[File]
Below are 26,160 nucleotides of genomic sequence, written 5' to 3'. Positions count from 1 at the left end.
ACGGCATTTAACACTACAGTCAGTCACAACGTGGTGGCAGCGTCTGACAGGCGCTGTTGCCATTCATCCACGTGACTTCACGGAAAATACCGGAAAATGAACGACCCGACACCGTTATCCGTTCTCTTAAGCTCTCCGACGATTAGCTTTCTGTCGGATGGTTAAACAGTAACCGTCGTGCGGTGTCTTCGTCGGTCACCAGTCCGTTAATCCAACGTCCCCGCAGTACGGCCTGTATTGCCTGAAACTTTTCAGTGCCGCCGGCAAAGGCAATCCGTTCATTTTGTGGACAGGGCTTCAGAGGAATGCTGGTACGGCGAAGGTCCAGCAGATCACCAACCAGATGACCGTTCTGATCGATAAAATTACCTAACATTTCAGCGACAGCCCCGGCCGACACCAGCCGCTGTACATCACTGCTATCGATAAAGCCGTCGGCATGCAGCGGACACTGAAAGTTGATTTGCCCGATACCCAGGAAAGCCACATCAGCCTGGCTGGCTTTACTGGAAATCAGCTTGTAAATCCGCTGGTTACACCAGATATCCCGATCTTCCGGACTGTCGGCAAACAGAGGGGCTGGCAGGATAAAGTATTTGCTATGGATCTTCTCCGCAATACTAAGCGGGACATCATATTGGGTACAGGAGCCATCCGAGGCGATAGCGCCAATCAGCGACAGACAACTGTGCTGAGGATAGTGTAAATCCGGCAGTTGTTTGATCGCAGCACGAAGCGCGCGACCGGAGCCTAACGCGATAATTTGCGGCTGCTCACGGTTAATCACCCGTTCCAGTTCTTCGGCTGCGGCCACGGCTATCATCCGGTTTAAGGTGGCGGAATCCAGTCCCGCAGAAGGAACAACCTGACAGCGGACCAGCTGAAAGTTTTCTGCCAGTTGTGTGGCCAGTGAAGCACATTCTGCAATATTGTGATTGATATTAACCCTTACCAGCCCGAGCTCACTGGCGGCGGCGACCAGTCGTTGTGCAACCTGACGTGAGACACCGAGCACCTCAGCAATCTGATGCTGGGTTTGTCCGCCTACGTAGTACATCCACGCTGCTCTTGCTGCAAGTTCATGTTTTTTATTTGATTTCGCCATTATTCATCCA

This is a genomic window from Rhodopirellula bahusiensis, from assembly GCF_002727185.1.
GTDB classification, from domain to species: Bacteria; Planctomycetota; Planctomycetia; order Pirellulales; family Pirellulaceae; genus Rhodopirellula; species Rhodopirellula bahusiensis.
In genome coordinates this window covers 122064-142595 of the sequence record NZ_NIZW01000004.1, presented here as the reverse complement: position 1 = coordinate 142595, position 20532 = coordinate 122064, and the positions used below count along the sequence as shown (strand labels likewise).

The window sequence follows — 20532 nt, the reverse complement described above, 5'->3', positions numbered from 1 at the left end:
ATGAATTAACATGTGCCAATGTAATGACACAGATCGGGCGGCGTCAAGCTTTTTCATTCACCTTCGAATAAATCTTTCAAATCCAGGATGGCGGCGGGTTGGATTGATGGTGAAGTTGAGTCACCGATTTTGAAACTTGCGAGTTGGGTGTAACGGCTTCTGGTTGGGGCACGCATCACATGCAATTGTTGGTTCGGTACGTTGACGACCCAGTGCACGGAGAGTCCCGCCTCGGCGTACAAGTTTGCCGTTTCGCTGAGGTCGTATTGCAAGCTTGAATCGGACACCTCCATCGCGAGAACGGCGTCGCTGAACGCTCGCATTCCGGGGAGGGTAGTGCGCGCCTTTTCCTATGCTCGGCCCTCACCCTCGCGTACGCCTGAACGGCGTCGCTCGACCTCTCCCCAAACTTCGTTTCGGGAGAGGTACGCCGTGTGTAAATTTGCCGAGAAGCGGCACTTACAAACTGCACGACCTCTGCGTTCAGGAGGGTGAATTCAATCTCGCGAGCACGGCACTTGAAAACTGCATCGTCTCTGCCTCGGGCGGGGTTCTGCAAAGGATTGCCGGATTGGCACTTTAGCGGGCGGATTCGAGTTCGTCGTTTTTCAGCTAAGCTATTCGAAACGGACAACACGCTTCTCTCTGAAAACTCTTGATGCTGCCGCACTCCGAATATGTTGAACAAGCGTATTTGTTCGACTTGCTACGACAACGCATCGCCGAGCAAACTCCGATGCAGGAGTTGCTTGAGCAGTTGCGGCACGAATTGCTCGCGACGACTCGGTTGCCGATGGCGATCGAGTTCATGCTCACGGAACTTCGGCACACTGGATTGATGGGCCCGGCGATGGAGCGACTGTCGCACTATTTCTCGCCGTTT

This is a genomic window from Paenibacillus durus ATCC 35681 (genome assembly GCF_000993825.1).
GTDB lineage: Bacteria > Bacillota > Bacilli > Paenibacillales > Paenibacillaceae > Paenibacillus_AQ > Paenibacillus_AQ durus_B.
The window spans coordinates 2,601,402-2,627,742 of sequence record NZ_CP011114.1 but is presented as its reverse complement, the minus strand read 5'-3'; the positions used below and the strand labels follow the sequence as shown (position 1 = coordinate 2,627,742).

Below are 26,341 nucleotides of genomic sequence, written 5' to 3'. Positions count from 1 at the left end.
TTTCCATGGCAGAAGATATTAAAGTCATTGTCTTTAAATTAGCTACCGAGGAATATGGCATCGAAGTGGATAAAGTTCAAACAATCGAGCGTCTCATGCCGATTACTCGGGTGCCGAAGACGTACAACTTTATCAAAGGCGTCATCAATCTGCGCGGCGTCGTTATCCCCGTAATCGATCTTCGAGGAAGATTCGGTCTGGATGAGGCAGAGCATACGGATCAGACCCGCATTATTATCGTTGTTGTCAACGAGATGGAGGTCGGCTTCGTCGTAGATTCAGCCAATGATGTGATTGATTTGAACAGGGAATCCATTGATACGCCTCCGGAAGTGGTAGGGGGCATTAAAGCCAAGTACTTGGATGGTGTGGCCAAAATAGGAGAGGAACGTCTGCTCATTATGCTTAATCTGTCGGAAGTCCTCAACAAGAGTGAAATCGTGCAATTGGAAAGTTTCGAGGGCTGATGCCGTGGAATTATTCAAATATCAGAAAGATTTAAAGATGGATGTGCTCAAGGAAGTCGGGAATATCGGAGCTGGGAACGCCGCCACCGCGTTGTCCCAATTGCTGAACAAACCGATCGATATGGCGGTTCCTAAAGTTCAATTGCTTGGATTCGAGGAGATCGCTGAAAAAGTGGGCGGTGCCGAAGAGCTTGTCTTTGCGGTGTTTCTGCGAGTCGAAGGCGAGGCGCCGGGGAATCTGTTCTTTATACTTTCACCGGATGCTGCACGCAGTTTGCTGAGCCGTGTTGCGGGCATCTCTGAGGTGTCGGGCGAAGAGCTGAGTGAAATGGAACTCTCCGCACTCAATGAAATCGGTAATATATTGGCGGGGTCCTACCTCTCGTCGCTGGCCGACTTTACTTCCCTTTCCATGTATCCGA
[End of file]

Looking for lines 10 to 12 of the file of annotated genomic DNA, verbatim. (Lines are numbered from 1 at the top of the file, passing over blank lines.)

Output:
The window spans coordinates 2,601,402-2,627,742 of sequence record NZ_CP011114.1 but is presented as its reverse complement, the minus strand read 5'-3'; the positions used below and the strand labels follow the sequence as shown (position 1 = coordinate 2,627,742).

Below are 26,341 nucleotides of genomic sequence, written 5' to 3'. Positions count from 1 at the left end.
TTTCCATGGCAGAAGATATTAAAGTCATTGTCTTTAAATTAGCTACCGAGGAATATGGCATCGAAGTGGATAAAGTTCAAACAATCGAGCGTCTCATGCCGATTACTCGGGTGCCGAAGACGTACAACTTTATCAAAGGCGTCATCAATCTGCGCGGCGTCGTTATCCCCGTAATCGATCTTCGAGGAAGATTCGGTCTGGATGAGGCAGAGCATACGGATCAGACCCGCATTATTATCGTTGTTGTCAACGAGATGGAGGTCGGCTTCGTCGTAGATTCAGCCAATGATGTGATTGATTTGAACAGGGAATCCATTGATACGCCTCCGGAAGTGGTAGGGGGCATTAAAGCCAAGTACTTGGATGGTGTGGCCAAAATAGGAGAGGAACGTCTGCTCATTATGCTTAATCTGTCGGAAGTCCTCAACAAGAGTGAAATCGTGCAATTGGAAAGTTTCGAGGGCTGATGCCGTGGAATTATTCAAATATCAGAAAGATTTAAAGATGGATGTGCTCAAGGAAGTCGGGAATATCGGAGCTGGGAACGCCGCCACCGCGTTGTCCCAATTGCTGAACAAACCGATCGATATGGCGGTTCCTAAAGTTCAATTGCTTGGATTCGAGGAGATCGCTGAAAAAGTGGGCGGTGCCGAAGAGCTTGTCTTTGCGGTGTTTCTGCGAGTCGAAGGCGAGGCGCCGGGGAATCTGTTCTTTATACTTTCACCGGATGCTGCACGCAGTTTGCTGAGCCGTGTTGCGGGCATCTCTGAGGTGTCGGGCGAAGAGCTGAGTGAAATGGAACTCTCCGCACTCAATGAAATCGGTAATATATTGGCGGGGTCCTACCTCTCGTCGCTGGCCGACTTTACTTCCCTTTCCATGTATCCGA